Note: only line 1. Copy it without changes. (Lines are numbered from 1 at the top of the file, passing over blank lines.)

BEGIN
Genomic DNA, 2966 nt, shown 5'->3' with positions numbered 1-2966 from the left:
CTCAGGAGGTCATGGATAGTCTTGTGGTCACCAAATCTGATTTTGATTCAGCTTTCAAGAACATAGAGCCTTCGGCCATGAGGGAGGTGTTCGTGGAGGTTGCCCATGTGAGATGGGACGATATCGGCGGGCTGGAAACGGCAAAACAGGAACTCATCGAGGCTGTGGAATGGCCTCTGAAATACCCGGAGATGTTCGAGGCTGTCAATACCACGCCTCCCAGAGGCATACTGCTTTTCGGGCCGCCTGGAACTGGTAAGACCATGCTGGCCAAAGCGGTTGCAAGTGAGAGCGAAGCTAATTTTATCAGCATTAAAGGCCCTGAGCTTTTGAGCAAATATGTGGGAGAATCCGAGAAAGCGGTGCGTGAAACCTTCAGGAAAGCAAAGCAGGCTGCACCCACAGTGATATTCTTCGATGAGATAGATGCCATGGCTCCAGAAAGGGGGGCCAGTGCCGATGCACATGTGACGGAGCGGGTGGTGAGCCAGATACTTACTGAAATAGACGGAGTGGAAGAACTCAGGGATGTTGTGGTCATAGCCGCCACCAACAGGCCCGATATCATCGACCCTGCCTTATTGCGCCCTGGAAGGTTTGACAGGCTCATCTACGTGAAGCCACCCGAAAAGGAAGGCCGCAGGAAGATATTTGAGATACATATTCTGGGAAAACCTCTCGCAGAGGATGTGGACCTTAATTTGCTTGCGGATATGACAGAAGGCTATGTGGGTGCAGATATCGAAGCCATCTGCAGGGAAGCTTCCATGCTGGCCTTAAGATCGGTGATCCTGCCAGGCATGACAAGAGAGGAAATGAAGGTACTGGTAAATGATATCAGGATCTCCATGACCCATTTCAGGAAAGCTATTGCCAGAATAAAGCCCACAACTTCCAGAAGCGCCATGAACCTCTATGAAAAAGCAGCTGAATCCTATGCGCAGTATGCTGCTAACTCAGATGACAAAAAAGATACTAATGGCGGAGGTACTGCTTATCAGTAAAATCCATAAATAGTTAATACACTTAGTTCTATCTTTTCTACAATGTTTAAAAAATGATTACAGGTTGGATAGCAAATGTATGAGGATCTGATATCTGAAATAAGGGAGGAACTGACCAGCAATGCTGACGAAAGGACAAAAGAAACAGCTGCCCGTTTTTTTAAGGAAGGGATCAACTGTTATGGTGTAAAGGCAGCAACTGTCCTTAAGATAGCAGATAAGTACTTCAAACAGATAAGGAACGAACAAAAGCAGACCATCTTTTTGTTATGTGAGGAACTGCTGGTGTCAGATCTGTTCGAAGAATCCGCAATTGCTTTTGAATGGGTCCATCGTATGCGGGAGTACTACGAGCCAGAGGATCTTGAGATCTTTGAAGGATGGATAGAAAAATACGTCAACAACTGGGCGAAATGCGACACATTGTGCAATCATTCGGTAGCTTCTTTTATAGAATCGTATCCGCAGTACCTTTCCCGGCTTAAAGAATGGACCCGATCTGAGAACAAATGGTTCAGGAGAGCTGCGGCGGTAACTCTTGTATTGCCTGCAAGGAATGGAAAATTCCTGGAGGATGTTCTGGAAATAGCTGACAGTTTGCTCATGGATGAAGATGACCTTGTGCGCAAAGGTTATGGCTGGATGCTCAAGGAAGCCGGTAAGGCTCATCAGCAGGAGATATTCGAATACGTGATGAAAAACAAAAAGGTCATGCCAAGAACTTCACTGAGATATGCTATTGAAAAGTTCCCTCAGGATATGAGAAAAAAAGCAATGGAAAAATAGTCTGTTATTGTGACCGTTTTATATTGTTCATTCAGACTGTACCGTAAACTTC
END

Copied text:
Genomic DNA, 2966 nt, shown 5'->3' with positions numbered 1-2966 from the left: